Molotovs set alight graffitied barriers at the base of the Central Government Complex. Photo: Alex Yun for Lausan.

After the fire: Fallen flowers

Lessons from the 2019 Uprising

Read Part 2: Against burnism
Read Part 3: Soil in spring

In 2019, I was still a secondary school student. Having missed the Umbrella Movement of 2014, I was anxious to contribute to the struggle I saw unfolding on television and on the streets. On the night of 21 July, when triad members attacked protestors and commuters returning to the satellite town of Yuen Long, I was in Sheung Wan, where militant frontliners would deface the national emblem on the headquarters of the Liaison Office. When the police began to push down Connaught Road, most of the woleifei1 backliners, like myself, retreated back towards Central and Admiralty, ushered by a group of frontliners who announced that we would only be a liability once the fighting started. At that moment, I realised that I did not want to be a liability, but that I wanted to contribute to the movement to the best of my ability.

There must be tens, if not hundreds, of thousands of Hongkongers who feel the same desire and attendant frustrations—the impulse to “do their part” for the struggle but being unable to because of their isolation from other like-minded Hongkongers, or because of they lack awareness of how they could participate in such a struggle on their own initiative.

Three years on from 2019, honouring the sacrifice of those who have been brutalised, arrested, or forced into exile requires us to critically assess not only their victories during the uprising, but also where their imagining of how the struggle could develop—how the struggle must develop, in order to survive—had fallen short. Only then can we prime the soil for future generations of Hongkongers who will inherit our struggle.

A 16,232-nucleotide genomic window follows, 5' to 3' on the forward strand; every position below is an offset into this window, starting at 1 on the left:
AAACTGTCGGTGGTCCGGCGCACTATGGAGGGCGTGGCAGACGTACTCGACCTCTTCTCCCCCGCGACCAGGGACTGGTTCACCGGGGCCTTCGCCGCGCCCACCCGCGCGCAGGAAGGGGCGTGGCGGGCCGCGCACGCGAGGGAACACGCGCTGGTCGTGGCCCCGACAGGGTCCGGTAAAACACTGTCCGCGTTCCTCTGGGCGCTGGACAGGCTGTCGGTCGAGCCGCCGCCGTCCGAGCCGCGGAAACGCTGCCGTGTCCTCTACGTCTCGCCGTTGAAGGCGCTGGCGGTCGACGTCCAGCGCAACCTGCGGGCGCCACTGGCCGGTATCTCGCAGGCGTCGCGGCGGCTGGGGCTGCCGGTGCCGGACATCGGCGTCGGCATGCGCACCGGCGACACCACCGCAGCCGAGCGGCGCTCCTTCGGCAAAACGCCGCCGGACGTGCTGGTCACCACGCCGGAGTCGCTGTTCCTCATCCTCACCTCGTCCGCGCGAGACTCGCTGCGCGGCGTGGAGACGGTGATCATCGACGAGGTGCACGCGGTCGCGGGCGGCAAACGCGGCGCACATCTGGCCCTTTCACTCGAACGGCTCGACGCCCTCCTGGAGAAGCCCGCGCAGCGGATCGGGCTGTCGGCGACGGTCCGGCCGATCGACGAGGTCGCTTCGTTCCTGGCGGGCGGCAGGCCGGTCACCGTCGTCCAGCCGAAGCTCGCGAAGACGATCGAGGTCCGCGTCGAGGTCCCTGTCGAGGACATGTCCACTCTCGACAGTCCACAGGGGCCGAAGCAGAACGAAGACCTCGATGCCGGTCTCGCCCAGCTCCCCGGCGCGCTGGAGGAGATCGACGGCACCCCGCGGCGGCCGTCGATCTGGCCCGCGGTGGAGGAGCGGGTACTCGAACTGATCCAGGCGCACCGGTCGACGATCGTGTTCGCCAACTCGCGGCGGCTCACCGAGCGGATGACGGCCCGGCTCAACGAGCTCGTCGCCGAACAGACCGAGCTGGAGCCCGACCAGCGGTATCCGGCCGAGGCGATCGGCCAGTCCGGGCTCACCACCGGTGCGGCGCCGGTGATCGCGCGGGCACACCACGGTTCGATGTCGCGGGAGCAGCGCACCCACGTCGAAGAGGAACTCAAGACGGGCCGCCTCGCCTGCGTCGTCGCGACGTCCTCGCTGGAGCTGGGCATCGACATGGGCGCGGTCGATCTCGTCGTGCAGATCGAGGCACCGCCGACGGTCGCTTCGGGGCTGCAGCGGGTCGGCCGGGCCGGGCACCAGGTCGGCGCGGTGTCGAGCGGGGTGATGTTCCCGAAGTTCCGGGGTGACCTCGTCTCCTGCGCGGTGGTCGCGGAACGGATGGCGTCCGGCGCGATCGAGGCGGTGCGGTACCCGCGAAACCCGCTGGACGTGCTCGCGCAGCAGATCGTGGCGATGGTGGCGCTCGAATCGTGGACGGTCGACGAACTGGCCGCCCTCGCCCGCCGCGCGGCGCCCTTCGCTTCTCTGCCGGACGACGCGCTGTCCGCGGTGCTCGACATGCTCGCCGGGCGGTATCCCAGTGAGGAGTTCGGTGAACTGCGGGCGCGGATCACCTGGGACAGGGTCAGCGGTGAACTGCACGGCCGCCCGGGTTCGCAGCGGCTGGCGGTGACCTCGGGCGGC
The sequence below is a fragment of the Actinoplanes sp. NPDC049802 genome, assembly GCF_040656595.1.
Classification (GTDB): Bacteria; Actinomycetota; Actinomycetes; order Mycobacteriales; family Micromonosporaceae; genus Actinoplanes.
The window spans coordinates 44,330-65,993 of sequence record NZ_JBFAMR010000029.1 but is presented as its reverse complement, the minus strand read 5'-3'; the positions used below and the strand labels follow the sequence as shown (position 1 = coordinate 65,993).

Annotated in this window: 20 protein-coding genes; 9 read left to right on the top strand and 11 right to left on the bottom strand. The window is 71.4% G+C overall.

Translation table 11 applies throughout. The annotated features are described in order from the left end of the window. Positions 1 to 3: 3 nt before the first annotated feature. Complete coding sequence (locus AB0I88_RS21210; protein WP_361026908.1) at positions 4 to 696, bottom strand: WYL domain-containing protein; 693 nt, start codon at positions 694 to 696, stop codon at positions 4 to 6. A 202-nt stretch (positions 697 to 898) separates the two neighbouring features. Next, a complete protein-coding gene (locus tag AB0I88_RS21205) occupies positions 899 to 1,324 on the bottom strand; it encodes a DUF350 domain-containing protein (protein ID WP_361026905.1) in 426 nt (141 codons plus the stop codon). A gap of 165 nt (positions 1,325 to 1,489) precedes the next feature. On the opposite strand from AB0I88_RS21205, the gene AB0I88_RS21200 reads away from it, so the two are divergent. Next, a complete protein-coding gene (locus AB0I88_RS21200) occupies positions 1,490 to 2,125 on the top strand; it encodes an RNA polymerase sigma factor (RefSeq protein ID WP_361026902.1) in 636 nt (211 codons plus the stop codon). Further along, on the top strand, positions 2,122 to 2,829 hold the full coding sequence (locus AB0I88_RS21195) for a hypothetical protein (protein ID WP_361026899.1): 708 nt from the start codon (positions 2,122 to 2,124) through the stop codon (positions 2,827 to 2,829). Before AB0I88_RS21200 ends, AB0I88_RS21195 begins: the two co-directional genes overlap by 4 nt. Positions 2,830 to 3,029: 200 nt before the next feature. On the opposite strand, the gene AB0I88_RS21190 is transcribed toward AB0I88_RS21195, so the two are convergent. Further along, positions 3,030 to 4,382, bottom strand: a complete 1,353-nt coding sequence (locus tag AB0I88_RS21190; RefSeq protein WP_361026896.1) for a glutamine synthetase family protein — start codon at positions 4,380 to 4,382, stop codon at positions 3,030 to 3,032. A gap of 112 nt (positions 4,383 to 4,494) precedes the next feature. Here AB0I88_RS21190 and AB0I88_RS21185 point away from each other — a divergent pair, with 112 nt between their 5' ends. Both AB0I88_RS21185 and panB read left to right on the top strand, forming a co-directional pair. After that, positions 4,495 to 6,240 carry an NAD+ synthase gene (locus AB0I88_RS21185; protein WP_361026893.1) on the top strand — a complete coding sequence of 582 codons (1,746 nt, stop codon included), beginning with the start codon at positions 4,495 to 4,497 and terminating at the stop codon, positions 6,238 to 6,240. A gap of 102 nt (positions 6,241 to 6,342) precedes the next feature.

The National Security Law has ripped, wildfire-like, through the political landscape of Hong Kong’s independent civil society and labour movement, and has made obsolete the methodology of struggle that had evolved within it. But as the executive committee of the Hong Kong Confederation of Trade Unions remarked on the eve of their disbandment: “the flowers fallen are not the flowers heartless; as they become soil in spring, they nourish more flowers.”2

The doctrine of “Burnism” was one which arose in the context of the uprising in 2019. In 2022, what does this threat—of whipping up a fiery conflagration to consume all Hong Kong—really entail? In a landscape scorched barren by repression, the question lying before us is: sifting through the ashes, what lessons can we learn? How can we rebuild and carry on the struggle?

Unionisation as tactic: The “three strikes” and the electoral front

In 2019, militant frontliners were not only concerned with resisting police brutality, but they had also recognised the importance of disrupting the logistical and economic processes integral to the daily functioning of the city as a means of applying further pressure on the government.

The call for a “three strikes” action reflects the co-optation of the concept of a general strike by the Hong Kong democracy movement as a means to achieve political ends. Although the action on 5 August 2019 only lasted for a day, it introduced the tactic of a general strike into the collective consciousness of Hongkongers. Subsequently, people began to organise new unions in their workplaces with the aim of mobilising further general strikes against the government.